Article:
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Discussing sports, Noam Chomsky once remarked: "Take, say, sports -- that's another crucial example of the indoctrination system, in my view. For one thing because it -- you know, it offers people something to pay attention to that's of no importance. That keeps them from worrying about -- keeps them from worrying about things that matter to their lives that they might have some idea of doing something about. And in fact it's striking to see the intelligence that's used by ordinary people in sports."

Perhaps he has a point. When the masses (mostly men) are screaming during their favorite games and proudly wearing their tribal makeup and gear, they aren't focused on other worldly problems (e.g., war, torture, injustice). The Roman poet Juvenal referred to it as "bread and circuses." Maybe it's better to funnel people's nationalistic tendencies into sports as they are then less prone to vent against the government.

But, let's face it: sports can be very exciting. Sports requires great physical skills. And sports are all about competition, which seems to be in-line with our competitive natures. But how much competition is there really in sports? For example, many sports have a draft each year when teams take turns selecting players from a pool of candidates. "When a team selects a player, the team receives exclusive rights to sign that player to a contract, and no other team in the league may sign the player." Hmmm... well that's not very competitive. Sports typically also have a salary cap, which puts a limit on how much a team can spend on salaries. Price ceilings certainly aren't competitive either.

One of the ideas behind both the draft and salary caps is that the league is trying to level the playing field among teams. Contrast this with capitalism which, by definition, is without government regulations (i.e., people can make whatever agreements they want as long as they don't initiate force). And let's not forget about all of the financial subsidies and support teams receive from the government in our mixed economy. That's certainly not something that would occur in a laissez-faire/capitalistic society.

Do you think professional sports are socialistic? Are there too many teams in sports? What do you think would happen if drafts, salary caps, and government support were removed from sports?

So how is football socialist?

Sports leagues (not just football) realized a long time ago that there had to be rules limiting the "free market" of sports teams. If big or rich cities were allowed to spend unlimited amounts of money then they could hire the best players and the best coaches, do the most training, and they would most likely win most (if not all) of the time. What a dull sport that would be, with the same teams winning game after game, year after year. The losing teams would become even less popular, would lose money, which would make them get even worse, and they would lose even more. Games would be completely boring. The sport would likely die.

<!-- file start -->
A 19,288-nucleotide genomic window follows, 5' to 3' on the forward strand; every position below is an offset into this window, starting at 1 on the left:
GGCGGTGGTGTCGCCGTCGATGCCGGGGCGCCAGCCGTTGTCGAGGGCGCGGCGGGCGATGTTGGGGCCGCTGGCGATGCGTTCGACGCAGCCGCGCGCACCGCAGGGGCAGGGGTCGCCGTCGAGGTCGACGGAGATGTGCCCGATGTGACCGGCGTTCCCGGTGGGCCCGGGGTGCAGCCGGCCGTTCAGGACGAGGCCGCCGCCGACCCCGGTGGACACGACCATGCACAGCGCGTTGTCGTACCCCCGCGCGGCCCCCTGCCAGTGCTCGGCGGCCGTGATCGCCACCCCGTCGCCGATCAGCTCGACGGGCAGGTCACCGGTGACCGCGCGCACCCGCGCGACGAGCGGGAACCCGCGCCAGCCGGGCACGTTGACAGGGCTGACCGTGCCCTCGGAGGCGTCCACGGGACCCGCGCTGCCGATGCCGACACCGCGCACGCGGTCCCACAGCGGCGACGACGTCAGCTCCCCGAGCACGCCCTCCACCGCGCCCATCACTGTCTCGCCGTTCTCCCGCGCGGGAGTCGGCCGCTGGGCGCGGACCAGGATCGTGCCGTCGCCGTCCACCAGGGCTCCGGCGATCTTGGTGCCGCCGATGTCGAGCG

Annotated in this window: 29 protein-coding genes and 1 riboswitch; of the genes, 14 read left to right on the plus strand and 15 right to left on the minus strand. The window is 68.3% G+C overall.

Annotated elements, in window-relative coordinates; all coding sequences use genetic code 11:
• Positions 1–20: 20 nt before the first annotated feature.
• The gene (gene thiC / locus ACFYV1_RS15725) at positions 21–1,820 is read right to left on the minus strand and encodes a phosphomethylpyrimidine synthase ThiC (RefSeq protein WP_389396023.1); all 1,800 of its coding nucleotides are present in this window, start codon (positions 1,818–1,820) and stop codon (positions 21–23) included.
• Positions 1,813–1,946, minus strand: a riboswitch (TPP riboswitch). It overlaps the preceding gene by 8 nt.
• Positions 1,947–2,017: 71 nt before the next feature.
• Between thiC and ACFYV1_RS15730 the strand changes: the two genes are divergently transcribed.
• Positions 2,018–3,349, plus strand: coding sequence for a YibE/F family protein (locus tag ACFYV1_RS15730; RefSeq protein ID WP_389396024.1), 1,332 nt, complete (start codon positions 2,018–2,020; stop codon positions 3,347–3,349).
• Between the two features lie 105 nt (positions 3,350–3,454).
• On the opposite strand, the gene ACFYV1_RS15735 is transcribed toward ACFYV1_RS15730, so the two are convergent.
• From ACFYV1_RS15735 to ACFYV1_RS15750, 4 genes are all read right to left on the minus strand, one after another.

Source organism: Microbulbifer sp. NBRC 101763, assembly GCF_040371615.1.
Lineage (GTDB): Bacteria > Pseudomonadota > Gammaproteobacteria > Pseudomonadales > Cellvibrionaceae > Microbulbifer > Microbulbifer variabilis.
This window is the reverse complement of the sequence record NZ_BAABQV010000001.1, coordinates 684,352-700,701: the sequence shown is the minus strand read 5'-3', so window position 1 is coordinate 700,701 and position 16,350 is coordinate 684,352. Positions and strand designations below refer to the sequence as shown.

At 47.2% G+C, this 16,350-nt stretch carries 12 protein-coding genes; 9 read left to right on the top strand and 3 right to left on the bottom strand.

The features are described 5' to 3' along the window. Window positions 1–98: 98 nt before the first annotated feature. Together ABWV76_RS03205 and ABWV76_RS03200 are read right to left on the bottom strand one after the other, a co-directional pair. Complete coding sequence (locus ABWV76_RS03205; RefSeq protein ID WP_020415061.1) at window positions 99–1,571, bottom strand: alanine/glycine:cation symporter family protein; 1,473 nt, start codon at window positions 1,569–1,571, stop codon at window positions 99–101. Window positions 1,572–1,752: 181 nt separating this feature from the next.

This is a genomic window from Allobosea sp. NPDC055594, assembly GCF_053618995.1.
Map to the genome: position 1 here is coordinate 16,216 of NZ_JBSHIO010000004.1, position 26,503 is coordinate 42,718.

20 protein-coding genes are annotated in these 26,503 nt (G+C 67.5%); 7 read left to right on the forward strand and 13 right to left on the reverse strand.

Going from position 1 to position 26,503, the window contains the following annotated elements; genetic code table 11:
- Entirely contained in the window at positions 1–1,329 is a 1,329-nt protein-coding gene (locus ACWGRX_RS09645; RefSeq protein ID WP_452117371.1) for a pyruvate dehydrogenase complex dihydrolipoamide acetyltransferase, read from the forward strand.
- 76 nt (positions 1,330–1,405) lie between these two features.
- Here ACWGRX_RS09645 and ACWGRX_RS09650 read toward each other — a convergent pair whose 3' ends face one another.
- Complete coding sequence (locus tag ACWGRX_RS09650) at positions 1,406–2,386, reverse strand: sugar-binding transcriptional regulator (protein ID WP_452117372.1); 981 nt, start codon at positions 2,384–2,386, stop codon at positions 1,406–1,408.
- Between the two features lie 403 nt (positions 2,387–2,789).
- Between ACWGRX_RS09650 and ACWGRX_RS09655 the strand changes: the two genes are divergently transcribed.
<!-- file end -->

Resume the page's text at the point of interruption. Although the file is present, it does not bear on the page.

So in America, where we believe in free markets, each year the losing teams are given first draft picks for the new players. What kind of system rewards the worst teams and penalizes the winners? Isn't that socialism? Not only that, but each team has a salary cap, which limits how much they can pay for players. All teams (win or lose) have the same limit on the amount of money they can spend. Oppressive regulations!!! And all television revenue is shared equally with all teams, regardless of how much that team generates ("each according to their need"). Even more socialism!!!

Why do they do that? Because as any sports fan knows, the whole point of a vibrant sport is good competition. That means that every team has to have the same inherent chances, an equal opportunity to succeed. It isn't survival of the strongest that makes the game strong, it is having good competition.

Even more ironic, one of the best teams in football are the Green Bay Packers, who have won more NFL championships than any other team. How do they do this? Do they pay their players more? No! In fact, they have the lowest median salary in the NFL. Do they represent a big city? No! Green Bay (population 100,000) is the smallest city to have a major league football team. Their games always fill their stadium (which can hold 70% of the entire city population) and they have a waiting list for season tickets that could more than fill another stadium just as large.

So how do they do it? Most people don't realize this, but the Green Bay Packers are a non-profit community-owned organization. You can buy stock in them, but it does not pay dividends, and it never increases in value. It is a worthless investment, and yet they have 112,000 shareholders (more than the population of Green Bay).

In other words, the Green Bay Packers are socialists (maybe even communists). As conservatives keep telling us, socialism never works and will destroy our economy. And yet the Green Bay Packers are consistently one of the top ten revenue generating teams in the NFL (so the socialists are supporting the capitalist teams!). According to the conservatives, taxing the successful and supporting the unsuccessful will destroy the incentive to win.

Super Bowl Socialism


Original posting by Braincrave Second Life staff on Apr 24, 2011 at http://www.braincrave.com/viewblog.php?id=537

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